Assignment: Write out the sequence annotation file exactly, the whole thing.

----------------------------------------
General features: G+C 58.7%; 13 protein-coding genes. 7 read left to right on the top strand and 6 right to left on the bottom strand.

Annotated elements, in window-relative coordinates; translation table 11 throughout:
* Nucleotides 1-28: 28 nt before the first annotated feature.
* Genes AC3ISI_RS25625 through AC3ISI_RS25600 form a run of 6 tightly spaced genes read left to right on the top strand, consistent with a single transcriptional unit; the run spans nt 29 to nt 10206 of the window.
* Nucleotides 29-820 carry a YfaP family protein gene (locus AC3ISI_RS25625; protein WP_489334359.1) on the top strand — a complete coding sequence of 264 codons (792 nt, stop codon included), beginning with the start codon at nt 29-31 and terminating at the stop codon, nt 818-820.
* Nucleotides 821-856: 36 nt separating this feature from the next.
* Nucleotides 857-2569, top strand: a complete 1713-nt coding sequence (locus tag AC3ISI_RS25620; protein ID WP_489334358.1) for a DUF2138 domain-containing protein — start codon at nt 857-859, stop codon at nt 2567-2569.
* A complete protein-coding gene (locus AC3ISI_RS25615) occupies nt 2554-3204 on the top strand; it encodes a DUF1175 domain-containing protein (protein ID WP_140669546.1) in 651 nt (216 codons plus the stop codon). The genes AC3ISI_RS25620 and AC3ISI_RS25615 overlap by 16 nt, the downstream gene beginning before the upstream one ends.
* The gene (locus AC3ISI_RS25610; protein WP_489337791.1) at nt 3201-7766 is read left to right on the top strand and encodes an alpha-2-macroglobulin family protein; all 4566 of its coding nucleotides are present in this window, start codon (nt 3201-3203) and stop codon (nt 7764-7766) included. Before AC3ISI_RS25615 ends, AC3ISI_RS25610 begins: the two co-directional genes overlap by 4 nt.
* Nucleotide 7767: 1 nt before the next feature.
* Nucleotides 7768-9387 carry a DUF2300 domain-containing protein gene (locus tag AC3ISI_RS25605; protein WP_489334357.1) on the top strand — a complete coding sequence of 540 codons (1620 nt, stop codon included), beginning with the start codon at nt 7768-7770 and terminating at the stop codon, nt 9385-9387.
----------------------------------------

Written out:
General features: G+C 58.7%; 13 protein-coding genes. 7 read left to right on the top strand and 6 right to left on the bottom strand.

Annotated elements, in window-relative coordinates; translation table 11 throughout:
* Nucleotides 1-28: 28 nt before the first annotated feature.
* Genes AC3ISI_RS25625 through AC3ISI_RS25600 form a run of 6 tightly spaced genes read left to right on the top strand, consistent with a single transcriptional unit; the run spans nt 29 to nt 10206 of the window.
* Nucleotides 29-820 carry a YfaP family protein gene (locus AC3ISI_RS25625; protein WP_489334359.1) on the top strand — a complete coding sequence of 264 codons (792 nt, stop codon included), beginning with the start codon at nt 29-31 and terminating at the stop codon, nt 818-820.
* Nucleotides 821-856: 36 nt separating this feature from the next.
* Nucleotides 857-2569, top strand: a complete 1713-nt coding sequence (locus tag AC3ISI_RS25620; protein ID WP_489334358.1) for a DUF2138 domain-containing protein — start codon at nt 857-859, stop codon at nt 2567-2569.
* A complete protein-coding gene (locus AC3ISI_RS25615) occupies nt 2554-3204 on the top strand; it encodes a DUF1175 domain-containing protein (protein ID WP_140669546.1) in 651 nt (216 codons plus the stop codon). The genes AC3ISI_RS25620 and AC3ISI_RS25615 overlap by 16 nt, the downstream gene beginning before the upstream one ends.
* The gene (locus AC3ISI_RS25610; protein WP_489337791.1) at nt 3201-7766 is read left to right on the top strand and encodes an alpha-2-macroglobulin family protein; all 4566 of its coding nucleotides are present in this window, start codon (nt 3201-3203) and stop codon (nt 7764-7766) included. Before AC3ISI_RS25615 ends, AC3ISI_RS25610 begins: the two co-directional genes overlap by 4 nt.
* Nucleotide 7767: 1 nt before the next feature.
* Nucleotides 7768-9387 carry a DUF2300 domain-containing protein gene (locus tag AC3ISI_RS25605; protein WP_489334357.1) on the top strand — a complete coding sequence of 540 codons (1620 nt, stop codon included), beginning with the start codon at nt 7768-7770 and terminating at the stop codon, nt 9385-9387.